How To Get Your Dog To Listen To You

this kind of communication can help keep your dog out of trouble, preventing him from running out into a busy street or eating something he shouldn’t.

Remove Excess Energy

If you’ve ever tried to communicate with a hyper toddler, then you know how excited energy can be distracting. It’s no different with dogs. 

If you’ve ever tried to communicate with a hyper toddler, then you know how excited energy can be distracting. It’s no different with dogs. 

Be Consistent

If your dog is receiving different messages about his behavior, he won’t understand what you want from him. That’s also true if individual family members enforce different rules.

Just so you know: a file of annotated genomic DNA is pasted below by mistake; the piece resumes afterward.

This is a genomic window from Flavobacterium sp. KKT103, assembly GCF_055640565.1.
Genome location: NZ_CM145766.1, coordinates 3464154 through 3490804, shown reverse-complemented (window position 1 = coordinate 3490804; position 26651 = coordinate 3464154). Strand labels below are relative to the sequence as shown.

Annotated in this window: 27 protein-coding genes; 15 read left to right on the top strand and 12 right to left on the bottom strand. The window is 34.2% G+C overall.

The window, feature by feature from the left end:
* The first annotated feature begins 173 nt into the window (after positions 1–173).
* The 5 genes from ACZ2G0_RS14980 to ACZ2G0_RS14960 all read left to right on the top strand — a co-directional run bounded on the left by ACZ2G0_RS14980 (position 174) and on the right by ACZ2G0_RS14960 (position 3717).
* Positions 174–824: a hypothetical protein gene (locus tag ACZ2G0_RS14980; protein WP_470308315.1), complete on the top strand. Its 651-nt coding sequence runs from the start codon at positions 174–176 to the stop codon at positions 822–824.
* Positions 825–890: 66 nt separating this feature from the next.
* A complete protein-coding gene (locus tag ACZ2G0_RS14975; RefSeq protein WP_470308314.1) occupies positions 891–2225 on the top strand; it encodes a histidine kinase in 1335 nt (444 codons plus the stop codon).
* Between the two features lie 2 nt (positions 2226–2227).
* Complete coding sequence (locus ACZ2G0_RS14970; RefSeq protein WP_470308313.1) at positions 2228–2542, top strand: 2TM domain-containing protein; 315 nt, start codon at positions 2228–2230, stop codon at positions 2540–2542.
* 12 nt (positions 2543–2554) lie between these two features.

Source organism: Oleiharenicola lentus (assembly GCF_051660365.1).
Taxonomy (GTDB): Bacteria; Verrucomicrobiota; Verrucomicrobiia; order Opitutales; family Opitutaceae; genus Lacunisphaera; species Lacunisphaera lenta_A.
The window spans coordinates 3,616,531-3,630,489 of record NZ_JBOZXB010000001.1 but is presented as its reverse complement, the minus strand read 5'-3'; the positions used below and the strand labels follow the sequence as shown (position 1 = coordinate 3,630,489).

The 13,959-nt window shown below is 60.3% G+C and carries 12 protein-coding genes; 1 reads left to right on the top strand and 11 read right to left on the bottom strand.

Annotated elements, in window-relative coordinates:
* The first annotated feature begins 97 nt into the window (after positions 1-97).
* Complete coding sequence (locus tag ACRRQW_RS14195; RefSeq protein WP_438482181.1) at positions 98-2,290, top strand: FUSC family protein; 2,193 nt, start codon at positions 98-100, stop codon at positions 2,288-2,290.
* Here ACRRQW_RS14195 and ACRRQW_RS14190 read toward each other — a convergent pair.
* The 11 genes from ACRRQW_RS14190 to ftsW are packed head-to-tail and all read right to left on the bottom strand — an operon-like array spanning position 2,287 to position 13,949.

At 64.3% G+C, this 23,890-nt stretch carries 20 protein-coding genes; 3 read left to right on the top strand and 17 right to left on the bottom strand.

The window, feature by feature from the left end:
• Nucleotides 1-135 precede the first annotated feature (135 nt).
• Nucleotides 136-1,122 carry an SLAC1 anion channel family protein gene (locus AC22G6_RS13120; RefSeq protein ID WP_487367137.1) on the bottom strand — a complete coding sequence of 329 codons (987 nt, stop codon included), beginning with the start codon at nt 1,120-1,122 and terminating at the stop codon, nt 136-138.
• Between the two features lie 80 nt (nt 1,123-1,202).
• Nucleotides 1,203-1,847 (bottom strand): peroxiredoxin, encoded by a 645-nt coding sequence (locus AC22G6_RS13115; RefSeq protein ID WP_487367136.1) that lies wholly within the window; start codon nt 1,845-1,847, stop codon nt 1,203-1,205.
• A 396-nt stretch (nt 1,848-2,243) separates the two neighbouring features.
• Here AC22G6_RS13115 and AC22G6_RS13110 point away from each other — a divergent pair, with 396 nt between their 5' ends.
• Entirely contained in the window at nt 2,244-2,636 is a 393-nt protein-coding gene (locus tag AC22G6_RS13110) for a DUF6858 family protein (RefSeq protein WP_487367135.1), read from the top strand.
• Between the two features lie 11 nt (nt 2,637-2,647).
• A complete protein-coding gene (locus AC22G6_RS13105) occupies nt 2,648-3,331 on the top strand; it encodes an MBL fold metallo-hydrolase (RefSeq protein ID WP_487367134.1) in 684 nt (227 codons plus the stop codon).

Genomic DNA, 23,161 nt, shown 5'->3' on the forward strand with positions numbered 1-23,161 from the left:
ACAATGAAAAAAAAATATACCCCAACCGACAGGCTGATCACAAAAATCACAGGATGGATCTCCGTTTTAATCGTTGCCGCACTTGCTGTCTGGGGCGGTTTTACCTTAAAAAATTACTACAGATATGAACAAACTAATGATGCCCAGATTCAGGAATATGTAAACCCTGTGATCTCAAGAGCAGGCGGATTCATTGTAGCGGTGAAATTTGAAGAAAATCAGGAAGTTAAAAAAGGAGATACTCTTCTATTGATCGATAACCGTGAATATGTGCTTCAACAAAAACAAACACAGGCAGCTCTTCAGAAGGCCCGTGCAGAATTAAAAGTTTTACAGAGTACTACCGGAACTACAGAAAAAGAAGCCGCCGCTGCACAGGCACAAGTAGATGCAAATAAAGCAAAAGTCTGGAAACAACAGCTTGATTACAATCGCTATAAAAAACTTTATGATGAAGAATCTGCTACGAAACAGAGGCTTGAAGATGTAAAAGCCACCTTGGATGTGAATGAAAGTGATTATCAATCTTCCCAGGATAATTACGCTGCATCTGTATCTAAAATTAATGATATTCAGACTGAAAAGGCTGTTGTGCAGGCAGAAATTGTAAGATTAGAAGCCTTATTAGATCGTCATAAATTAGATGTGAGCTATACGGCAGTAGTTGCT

Sit down as a family and discuss the rules, boundaries, and limitations you want to set for your dog. It can be helpful to write them down and display them somewhere prominent.

Master Your Energy

Dogs listen to their pack leaders, and you can only be that leader if you are displaying calm-assertive energy. If you’re frantic or uncertain as you give a command, your dog will tune you out.

Stop Relying on Verbal Commands

Dogs don’t speak to one another; they use energy and body language to communicate. So it’s not surprising that they sometimes have trouble picking up on our verbal commands

Even if they know a command, they may actually associate it more with a non-verbal cue you give at the same time — something you may not even realize you’re doing.

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